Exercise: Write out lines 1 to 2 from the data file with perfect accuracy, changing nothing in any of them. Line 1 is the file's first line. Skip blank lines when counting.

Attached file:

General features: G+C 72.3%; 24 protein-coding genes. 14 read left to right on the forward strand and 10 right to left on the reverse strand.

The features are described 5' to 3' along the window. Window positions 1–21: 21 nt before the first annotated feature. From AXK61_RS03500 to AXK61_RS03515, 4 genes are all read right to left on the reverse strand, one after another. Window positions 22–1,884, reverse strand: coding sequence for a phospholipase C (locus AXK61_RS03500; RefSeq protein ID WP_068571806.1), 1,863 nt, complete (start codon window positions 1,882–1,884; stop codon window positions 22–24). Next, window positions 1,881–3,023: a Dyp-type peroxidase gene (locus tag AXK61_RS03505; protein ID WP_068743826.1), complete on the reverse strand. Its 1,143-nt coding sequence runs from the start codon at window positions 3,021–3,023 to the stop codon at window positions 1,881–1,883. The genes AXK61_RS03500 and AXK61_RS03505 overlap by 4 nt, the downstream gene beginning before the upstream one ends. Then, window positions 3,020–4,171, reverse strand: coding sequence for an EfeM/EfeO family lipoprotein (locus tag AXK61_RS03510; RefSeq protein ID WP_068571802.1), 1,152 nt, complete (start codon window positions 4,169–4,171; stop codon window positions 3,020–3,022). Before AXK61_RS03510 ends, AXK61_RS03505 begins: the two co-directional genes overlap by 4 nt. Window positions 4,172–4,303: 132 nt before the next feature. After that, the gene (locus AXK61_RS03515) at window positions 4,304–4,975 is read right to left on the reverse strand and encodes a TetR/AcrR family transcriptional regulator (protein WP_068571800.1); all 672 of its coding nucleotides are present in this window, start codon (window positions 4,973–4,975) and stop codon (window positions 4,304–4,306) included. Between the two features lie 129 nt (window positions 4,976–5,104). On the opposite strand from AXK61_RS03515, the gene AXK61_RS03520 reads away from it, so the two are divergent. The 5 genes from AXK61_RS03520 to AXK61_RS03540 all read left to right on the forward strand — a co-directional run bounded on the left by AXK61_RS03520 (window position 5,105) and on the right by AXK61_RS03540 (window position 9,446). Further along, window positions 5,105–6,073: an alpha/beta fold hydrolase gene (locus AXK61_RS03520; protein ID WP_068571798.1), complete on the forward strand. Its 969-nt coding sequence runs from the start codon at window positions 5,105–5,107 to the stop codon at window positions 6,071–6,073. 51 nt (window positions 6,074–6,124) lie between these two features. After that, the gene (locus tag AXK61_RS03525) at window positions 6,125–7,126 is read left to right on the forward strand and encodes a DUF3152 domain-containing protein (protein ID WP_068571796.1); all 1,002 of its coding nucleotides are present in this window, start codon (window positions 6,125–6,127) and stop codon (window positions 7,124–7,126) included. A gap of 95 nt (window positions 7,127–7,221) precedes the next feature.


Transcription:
General features: G+C 72.3%; 24 protein-coding genes. 14 read left to right on the forward strand and 10 right to left on the reverse strand.

The features are described 5' to 3' along the window. Window positions 1–21: 21 nt before the first annotated feature. From AXK61_RS03500 to AXK61_RS03515, 4 genes are all read right to left on the reverse strand, one after another. Window positions 22–1,884, reverse strand: coding sequence for a phospholipase C (locus AXK61_RS03500; RefSeq protein ID WP_068571806.1), 1,863 nt, complete (start codon window positions 1,882–1,884; stop codon window positions 22–24). Next, window positions 1,881–3,023: a Dyp-type peroxidase gene (locus tag AXK61_RS03505; protein ID WP_068743826.1), complete on the reverse strand. Its 1,143-nt coding sequence runs from the start codon at window positions 3,021–3,023 to the stop codon at window positions 1,881–1,883. The genes AXK61_RS03500 and AXK61_RS03505 overlap by 4 nt, the downstream gene beginning before the upstream one ends. Then, window positions 3,020–4,171, reverse strand: coding sequence for an EfeM/EfeO family lipoprotein (locus tag AXK61_RS03510; RefSeq protein ID WP_068571802.1), 1,152 nt, complete (start codon window positions 4,169–4,171; stop codon window positions 3,020–3,022). Before AXK61_RS03510 ends, AXK61_RS03505 begins: the two co-directional genes overlap by 4 nt. Window positions 4,172–4,303: 132 nt before the next feature. After that, the gene (locus AXK61_RS03515) at window positions 4,304–4,975 is read right to left on the reverse strand and encodes a TetR/AcrR family transcriptional regulator (protein WP_068571800.1); all 672 of its coding nucleotides are present in this window, start codon (window positions 4,973–4,975) and stop codon (window positions 4,304–4,306) included. Between the two features lie 129 nt (window positions 4,976–5,104). On the opposite strand from AXK61_RS03515, the gene AXK61_RS03520 reads away from it, so the two are divergent. The 5 genes from AXK61_RS03520 to AXK61_RS03540 all read left to right on the forward strand — a co-directional run bounded on the left by AXK61_RS03520 (window position 5,105) and on the right by AXK61_RS03540 (window position 9,446). Further along, window positions 5,105–6,073: an alpha/beta fold hydrolase gene (locus AXK61_RS03520; protein ID WP_068571798.1), complete on the forward strand. Its 969-nt coding sequence runs from the start codon at window positions 5,105–5,107 to the stop codon at window positions 6,071–6,073. 51 nt (window positions 6,074–6,124) lie between these two features. After that, the gene (locus tag AXK61_RS03525) at window positions 6,125–7,126 is read left to right on the forward strand and encodes a DUF3152 domain-containing protein (protein ID WP_068571796.1); all 1,002 of its coding nucleotides are present in this window, start codon (window positions 6,125–6,127) and stop codon (window positions 7,124–7,126) included. A gap of 95 nt (window positions 7,127–7,221) precedes the next feature.